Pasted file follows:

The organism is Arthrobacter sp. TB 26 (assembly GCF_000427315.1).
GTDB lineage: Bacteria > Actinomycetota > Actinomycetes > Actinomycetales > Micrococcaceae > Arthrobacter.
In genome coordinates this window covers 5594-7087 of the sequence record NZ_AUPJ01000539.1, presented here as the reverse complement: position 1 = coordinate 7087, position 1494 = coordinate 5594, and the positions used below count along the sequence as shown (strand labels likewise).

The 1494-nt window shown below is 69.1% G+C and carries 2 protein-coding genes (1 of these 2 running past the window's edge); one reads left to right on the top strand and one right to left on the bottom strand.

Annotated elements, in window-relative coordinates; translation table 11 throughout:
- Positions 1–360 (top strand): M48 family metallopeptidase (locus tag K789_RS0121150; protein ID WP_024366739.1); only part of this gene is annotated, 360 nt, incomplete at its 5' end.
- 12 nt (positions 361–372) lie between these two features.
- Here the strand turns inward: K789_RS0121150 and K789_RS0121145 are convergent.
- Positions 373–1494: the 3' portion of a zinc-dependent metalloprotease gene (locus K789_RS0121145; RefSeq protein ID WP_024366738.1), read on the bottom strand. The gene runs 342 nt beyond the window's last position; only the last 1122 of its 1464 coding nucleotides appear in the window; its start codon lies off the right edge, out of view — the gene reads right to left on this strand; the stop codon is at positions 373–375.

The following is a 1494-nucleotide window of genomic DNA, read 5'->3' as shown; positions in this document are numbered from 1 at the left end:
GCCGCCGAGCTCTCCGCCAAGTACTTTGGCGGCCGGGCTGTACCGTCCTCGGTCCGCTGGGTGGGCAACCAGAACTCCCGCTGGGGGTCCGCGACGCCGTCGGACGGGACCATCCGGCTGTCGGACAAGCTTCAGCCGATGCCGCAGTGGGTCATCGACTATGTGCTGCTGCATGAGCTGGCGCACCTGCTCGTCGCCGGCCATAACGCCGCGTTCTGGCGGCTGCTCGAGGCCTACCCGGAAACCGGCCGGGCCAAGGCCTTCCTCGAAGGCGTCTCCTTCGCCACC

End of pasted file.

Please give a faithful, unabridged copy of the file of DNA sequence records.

The organism is Arthrobacter sp. TB 26 (assembly GCF_000427315.1).
GTDB lineage: Bacteria > Actinomycetota > Actinomycetes > Actinomycetales > Micrococcaceae > Arthrobacter.
In genome coordinates this window covers 5594-7087 of the sequence record NZ_AUPJ01000539.1, presented here as the reverse complement: position 1 = coordinate 7087, position 1494 = coordinate 5594, and the positions used below count along the sequence as shown (strand labels likewise).

The 1494-nt window shown below is 69.1% G+C and carries 2 protein-coding genes (1 of these 2 running past the window's edge); one reads left to right on the top strand and one right to left on the bottom strand.

Annotated elements, in window-relative coordinates; translation table 11 throughout:
- Positions 1–360 (top strand): M48 family metallopeptidase (locus tag K789_RS0121150; protein ID WP_024366739.1); only part of this gene is annotated, 360 nt, incomplete at its 5' end.
- 12 nt (positions 361–372) lie between these two features.
- Here the strand turns inward: K789_RS0121150 and K789_RS0121145 are convergent.
- Positions 373–1494: the 3' portion of a zinc-dependent metalloprotease gene (locus K789_RS0121145; RefSeq protein ID WP_024366738.1), read on the bottom strand. The gene runs 342 nt beyond the window's last position; only the last 1122 of its 1464 coding nucleotides appear in the window; its start codon lies off the right edge, out of view — the gene reads right to left on this strand; the stop codon is at positions 373–375.

The following is a 1494-nucleotide window of genomic DNA, read 5'->3' as shown; positions in this document are numbered from 1 at the left end:
GCCGCCGAGCTCTCCGCCAAGTACTTTGGCGGCCGGGCTGTACCGTCCTCGGTCCGCTGGGTGGGCAACCAGAACTCCCGCTGGGGGTCCGCGACGCCGTCGGACGGGACCATCCGGCTGTCGGACAAGCTTCAGCCGATGCCGCAGTGGGTCATCGACTATGTGCTGCTGCATGAGCTGGCGCACCTGCTCGTCGCCGGCCATAACGCCGCGTTCTGGCGGCTGCTCGAGGCCTACCCGGAAACCGGCCGGGCCAAGGCCTTCCTCGAAGGCGTCTCCTTCGCCACC